La Verdad: Ron Cooper
With all the depraved Tales madness erupting, as evidenced by erratic, incomprehensible text messages streaming in from New Orleans, around the clock—I wanted to address something. As has been the case for the past few years, now—particularly at events like these—the word of the day is, Mezcal. For those who have been following this spirits category—in terms of explosive growth, from an industry standpoint—or dedicating themselves to the preservation of indigenous culture, one man stands in the middle of both labyrinths. He is the eight-hundred-pound guerilla—this is his wilderness. To ignore him is perilous, to affront him is absurd. He has truth on his side.
Decades ago, Ron Cooper single-handedly architected Mezcal’s revival. His unbending integrity and authenticity drew great people around him, organically; and those people continue to empower him. His supporters—many of them among the most influential in matters of gastronomy—have never been driven by marketing budgets, nor multi-national corporate might but, rather, by the purity of Cooper’s quest. Conversely, he has paid his partners in Oaxaca premium dollars, far above market demand, since the inception of Del Maguey, long before ‘fair-trade’ was a trend. He was pre-green, pre-organic and he has built micro-economies in multiple villages throughout Oaxaca for more than fifteen years. He is the embodiment of truth, la verdad.
As recently as a few months ago, the Bricia-Effect was born—a grassroots movement, resulting from one barman’s love for Del Maguey’s Mezcal Vida. It was widely known that this product, in spite of being the most important addition to the Mezcal category in several years, would have no marketing dollars, ambassadors, nor payola to burn. Thus, a new cocktail revolution was christened in honor of Bricia Lopez, a staunch proponent of Oaxacan culture and an integral figure in the gastronomic culture of Los Angeles. “Bricia” cocktails began popping up all over the country—some are even rumored to have surfaced in London—and its original author was never compensated a dime. When asked, he humbly responded: ‘it was the least that he could do for two people so great.’ How often does that happen?
For some of us, what Del Maguey represents transcends the booze business, entirely—it’s about protecting an ancient ritual that pre-dates the Spanish conquest. Though you’ll hear a distinctly different, and inaccurate, tune up in Jalisco (unless you ask any of the remaining great makers). Mezcal is the sacred physical incarnation of a fragile culture’s soul. A spirit that has yet to be desecrated—in the name of progress and bottom line—as we’ve seen all over the world. Each of Del Maguey’s villages—Chichicapa, San Luis del Rio, Santo Domingo Albarradas, Santa Catarina Minas, and a few others—are making their distillates exactly as they have for generations. In the case of Santa Catarina Minas, it’s with a bamboo and ceramic still that was likely brought over decades before Columbus stomped American soil.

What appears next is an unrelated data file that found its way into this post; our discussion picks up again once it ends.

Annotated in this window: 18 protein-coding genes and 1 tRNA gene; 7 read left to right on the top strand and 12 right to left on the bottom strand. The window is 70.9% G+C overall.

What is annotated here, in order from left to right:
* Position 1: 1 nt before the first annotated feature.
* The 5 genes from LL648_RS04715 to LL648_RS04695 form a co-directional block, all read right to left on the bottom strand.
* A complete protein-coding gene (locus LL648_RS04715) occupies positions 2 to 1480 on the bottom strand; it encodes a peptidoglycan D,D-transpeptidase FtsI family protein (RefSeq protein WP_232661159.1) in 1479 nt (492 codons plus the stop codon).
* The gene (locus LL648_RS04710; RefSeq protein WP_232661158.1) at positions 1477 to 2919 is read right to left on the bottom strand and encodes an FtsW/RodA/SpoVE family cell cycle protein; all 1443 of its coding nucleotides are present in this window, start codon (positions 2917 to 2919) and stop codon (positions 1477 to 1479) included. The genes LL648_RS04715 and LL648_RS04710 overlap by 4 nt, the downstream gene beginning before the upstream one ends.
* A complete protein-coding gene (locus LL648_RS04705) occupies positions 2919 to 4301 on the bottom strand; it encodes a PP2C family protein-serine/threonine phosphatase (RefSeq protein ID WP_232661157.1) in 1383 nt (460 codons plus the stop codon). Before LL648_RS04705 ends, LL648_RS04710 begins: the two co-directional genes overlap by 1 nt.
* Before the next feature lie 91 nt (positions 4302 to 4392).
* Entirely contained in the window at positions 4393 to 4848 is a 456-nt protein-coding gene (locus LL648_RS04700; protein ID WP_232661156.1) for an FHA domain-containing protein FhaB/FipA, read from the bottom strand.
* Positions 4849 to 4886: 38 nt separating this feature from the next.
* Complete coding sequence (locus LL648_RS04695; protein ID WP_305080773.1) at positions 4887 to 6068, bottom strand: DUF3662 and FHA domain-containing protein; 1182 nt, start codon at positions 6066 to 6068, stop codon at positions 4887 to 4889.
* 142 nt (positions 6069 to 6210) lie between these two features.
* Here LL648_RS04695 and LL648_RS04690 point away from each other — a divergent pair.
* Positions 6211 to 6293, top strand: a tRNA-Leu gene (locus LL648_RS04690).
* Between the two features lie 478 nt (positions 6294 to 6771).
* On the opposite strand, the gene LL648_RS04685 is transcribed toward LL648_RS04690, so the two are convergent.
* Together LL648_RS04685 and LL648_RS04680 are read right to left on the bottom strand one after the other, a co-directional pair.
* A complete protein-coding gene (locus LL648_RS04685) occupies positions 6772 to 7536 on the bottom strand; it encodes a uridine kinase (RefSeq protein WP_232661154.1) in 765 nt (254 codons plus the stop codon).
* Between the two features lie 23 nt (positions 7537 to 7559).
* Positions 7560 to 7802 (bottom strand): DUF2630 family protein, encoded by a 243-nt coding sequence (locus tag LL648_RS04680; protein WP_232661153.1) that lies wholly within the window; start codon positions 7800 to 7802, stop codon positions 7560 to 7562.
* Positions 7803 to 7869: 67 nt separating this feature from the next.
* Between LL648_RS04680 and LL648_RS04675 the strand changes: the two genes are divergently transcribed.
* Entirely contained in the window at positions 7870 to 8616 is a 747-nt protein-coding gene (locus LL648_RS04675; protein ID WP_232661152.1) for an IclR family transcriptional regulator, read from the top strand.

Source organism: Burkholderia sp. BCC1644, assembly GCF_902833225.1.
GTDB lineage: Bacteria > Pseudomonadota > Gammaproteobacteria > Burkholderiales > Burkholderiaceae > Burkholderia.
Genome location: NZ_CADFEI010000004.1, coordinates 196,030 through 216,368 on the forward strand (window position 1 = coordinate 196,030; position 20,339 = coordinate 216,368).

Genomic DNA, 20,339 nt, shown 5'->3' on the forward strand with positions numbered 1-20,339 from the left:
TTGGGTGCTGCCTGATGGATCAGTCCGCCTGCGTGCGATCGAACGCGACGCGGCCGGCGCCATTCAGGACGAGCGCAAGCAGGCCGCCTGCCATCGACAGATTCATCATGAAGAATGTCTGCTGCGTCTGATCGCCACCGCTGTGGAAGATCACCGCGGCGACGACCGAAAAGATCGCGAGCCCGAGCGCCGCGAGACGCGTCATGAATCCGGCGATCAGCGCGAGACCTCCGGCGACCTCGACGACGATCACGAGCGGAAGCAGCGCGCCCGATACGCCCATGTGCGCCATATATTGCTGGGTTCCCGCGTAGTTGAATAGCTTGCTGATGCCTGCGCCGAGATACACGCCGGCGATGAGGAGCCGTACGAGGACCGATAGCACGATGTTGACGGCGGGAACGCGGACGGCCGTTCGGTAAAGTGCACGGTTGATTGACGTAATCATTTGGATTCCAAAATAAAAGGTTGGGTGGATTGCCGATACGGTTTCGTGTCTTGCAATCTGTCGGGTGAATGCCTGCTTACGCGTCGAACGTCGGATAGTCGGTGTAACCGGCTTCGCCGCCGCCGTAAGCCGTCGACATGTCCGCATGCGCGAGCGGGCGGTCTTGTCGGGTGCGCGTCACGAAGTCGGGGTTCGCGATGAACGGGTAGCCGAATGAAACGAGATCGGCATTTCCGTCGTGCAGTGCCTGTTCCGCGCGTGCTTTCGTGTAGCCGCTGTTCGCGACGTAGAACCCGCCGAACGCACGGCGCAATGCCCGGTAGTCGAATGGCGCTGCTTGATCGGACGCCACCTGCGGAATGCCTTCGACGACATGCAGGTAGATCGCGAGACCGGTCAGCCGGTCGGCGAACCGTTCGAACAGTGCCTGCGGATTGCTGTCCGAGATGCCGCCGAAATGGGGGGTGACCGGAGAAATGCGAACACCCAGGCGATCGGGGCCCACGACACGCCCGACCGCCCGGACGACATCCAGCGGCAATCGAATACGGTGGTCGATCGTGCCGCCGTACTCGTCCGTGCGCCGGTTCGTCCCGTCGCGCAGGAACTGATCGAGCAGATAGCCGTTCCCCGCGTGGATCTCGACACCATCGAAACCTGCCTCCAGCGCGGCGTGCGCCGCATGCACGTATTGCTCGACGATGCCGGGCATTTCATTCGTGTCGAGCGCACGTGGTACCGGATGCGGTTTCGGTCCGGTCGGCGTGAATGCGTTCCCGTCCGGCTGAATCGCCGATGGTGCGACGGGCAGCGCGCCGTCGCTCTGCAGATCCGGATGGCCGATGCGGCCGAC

The second word of the day, of late, seems to be pueblo—used interchangeably with ‘village.’ If you have the great fortune of visiting the palenques of Del Maguey, you will experience true Single Village Mezcal production. Santiago Matatlán and Tlacolula are not pueblos, nor villages. Tlacolula is actually the county seat and home to the largest market in the region. ‘Village’ means dirt floors, clean air and the absence of asphalt. Frankly, it is glorious that all of these new brands have flooded the category—some of them well-made distillates—and it’s a sign that our culture is finally evolving. But, it needs to be said here (because you won’t hear it elsewhere) that there is only one product commercially available in the United States which is a genuine, small-village, artisanal, farmer-produced Mezcal. And, it is Del Maguey–and, by extension, Sombra. These distillates are completely organic and unblended—the only yeasts present are those of airborne microbes, there has never been a single additive in any of the villages. Del Maguey represents the mother of all agave-based distillates. Same as it ever was.
Don’t take it from me—do a blind tasting of every artisanal, village Mezcal (and those purporting to be) commercially available in the US. Not only will each Del Maguey Single Village Mezcal distinctly reflect its place of origin—its very dirt, soul and hand of the maker but it will reveal all others to be cheap imitations. The Mezcals of Del Maguey are among the purest, most beautiful distillates on earth and, as of yet, they are entirely incomparable.
Del Maguey is truth. Esto es la verdad.